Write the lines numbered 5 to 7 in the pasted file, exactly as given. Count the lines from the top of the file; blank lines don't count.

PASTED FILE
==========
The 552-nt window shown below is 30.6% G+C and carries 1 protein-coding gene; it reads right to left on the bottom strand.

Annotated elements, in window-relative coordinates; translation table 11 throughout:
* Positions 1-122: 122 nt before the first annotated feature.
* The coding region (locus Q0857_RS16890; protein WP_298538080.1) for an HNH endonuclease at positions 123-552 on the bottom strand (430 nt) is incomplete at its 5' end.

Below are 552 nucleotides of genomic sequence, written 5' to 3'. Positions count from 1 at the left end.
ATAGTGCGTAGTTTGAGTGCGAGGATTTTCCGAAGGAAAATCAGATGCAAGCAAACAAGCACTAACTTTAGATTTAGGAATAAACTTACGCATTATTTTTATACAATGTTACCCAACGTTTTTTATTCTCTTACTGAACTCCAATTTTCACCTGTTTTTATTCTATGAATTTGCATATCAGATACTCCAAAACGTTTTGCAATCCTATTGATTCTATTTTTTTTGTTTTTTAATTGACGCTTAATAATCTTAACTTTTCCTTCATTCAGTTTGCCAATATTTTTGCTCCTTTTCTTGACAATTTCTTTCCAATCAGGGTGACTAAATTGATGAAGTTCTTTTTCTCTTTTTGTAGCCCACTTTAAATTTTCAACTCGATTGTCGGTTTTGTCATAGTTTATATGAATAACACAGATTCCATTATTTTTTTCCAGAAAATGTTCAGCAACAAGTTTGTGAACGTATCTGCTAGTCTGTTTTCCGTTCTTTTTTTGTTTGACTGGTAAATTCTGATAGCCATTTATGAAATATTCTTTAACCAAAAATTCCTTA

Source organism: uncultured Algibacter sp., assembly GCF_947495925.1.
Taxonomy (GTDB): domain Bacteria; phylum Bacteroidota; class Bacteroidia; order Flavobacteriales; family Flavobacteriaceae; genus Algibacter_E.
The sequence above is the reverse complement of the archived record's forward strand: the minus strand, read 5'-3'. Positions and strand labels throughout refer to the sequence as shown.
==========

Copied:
Below are 552 nucleotides of genomic sequence, written 5' to 3'. Positions count from 1 at the left end.
ATAGTGCGTAGTTTGAGTGCGAGGATTTTCCGAAGGAAAATCAGATGCAAGCAAACAAGCACTAACTTTAGATTTAGGAATAAACTTACGCATTATTTTTATACAATGTTACCCAACGTTTTTTATTCTCTTACTGAACTCCAATTTTCACCTGTTTTTATTCTATGAATTTGCATATCAGATACTCCAAAACGTTTTGCAATCCTATTGATTCTATTTTTTTTGTTTTTTAATTGACGCTTAATAATCTTAACTTTTCCTTCATTCAGTTTGCCAATATTTTTGCTCCTTTTCTTGACAATTTCTTTCCAATCAGGGTGACTAAATTGATGAAGTTCTTTTTCTCTTTTTGTAGCCCACTTTAAATTTTCAACTCGATTGTCGGTTTTGTCATAGTTTATATGAATAACACAGATTCCATTATTTTTTTCCAGAAAATGTTCAGCAACAAGTTTGTGAACGTATCTGCTAGTCTGTTTTCCGTTCTTTTTTTGTTTGACTGGTAAATTCTGATAGCCATTTATGAAATATTCTTTAACCAAAAATTCCTTA

Source organism: uncultured Algibacter sp., assembly GCF_947495925.1.